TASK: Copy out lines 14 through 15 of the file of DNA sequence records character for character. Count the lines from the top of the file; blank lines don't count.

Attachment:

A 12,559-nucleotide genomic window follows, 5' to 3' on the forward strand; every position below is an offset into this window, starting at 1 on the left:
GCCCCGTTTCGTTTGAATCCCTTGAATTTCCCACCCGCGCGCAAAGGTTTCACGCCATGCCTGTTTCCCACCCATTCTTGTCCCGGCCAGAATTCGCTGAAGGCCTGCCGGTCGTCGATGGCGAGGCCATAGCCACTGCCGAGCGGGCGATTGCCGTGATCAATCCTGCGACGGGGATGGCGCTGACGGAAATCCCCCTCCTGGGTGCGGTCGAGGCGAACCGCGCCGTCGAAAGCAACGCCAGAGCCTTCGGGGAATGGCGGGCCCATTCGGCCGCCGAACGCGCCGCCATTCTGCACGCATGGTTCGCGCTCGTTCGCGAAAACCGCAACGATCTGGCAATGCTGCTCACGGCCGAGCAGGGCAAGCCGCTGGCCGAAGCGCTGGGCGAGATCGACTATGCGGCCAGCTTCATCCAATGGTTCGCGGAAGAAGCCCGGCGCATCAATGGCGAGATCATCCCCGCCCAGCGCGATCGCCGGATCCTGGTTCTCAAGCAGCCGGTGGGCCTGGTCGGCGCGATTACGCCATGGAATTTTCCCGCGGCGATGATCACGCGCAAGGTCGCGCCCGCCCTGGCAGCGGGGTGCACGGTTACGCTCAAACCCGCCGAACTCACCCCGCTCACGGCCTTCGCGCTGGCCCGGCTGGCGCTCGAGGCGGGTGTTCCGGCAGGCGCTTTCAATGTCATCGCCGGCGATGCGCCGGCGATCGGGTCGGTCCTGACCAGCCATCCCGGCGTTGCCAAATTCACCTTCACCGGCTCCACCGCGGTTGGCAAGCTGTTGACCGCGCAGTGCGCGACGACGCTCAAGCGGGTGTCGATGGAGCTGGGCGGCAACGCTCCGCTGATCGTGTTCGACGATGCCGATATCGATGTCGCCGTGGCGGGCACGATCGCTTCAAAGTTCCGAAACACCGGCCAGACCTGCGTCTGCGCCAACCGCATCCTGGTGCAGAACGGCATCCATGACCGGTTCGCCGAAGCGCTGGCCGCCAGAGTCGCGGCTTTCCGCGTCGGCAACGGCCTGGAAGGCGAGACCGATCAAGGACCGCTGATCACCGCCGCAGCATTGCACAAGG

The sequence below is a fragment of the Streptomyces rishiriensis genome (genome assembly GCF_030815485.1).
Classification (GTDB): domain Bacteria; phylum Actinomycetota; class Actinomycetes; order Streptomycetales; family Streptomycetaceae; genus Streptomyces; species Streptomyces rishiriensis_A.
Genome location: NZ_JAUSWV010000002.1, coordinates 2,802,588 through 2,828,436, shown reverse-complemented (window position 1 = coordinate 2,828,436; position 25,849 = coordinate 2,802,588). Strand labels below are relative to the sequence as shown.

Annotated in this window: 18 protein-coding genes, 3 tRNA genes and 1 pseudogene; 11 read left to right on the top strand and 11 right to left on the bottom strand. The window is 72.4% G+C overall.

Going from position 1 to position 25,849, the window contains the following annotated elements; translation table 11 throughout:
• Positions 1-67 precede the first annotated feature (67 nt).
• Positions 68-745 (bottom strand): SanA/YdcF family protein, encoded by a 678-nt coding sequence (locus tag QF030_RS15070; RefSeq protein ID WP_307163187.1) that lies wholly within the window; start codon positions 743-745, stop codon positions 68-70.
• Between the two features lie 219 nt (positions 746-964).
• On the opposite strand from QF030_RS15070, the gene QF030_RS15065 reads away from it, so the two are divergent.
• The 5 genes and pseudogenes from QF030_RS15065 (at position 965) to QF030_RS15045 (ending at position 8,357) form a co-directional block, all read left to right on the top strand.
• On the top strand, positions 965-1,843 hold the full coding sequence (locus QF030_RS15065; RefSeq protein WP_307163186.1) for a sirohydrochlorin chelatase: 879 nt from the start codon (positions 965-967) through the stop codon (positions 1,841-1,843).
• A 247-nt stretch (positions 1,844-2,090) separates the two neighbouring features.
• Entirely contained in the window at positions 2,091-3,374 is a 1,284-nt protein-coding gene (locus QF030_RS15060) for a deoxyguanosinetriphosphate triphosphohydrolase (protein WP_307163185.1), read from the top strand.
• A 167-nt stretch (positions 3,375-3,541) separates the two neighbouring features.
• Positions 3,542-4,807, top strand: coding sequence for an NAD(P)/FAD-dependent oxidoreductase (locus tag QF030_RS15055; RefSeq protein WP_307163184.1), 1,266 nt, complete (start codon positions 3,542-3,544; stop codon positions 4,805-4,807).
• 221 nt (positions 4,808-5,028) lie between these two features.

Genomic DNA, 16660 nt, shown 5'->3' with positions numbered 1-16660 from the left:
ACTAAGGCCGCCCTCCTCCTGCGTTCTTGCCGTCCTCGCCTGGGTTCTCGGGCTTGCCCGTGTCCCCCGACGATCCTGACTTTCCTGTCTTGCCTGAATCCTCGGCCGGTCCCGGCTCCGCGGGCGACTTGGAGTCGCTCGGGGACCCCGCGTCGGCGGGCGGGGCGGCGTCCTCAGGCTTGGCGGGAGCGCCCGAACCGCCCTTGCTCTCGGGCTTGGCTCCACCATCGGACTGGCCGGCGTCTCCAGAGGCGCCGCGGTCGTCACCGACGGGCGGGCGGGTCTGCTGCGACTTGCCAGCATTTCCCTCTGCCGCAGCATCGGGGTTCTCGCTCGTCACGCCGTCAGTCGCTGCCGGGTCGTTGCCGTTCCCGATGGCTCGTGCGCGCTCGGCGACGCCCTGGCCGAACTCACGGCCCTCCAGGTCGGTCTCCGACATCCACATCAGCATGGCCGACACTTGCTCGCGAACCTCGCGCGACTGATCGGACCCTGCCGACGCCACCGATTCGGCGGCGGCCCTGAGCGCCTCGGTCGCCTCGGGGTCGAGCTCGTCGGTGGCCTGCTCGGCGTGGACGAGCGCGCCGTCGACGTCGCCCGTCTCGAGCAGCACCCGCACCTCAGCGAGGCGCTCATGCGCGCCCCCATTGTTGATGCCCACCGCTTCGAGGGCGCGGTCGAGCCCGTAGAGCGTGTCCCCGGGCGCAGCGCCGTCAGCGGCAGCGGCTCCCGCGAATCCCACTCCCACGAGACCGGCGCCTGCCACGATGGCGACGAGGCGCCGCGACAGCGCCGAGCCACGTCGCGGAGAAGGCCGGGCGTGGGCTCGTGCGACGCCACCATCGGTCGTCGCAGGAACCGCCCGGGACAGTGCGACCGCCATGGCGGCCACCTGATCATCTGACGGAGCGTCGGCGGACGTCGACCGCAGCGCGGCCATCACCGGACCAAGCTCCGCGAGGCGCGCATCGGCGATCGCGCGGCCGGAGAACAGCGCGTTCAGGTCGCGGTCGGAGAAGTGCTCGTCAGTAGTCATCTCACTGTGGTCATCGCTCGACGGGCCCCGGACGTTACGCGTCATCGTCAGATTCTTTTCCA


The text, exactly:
• A 247-nt stretch (positions 1,844-2,090) separates the two neighbouring features.
• Entirely contained in the window at positions 2,091-3,374 is a 1,284-nt protein-coding gene (locus QF030_RS15060) for a deoxyguanosinetriphosphate triphosphohydrolase (protein WP_307163185.1), read from the top strand.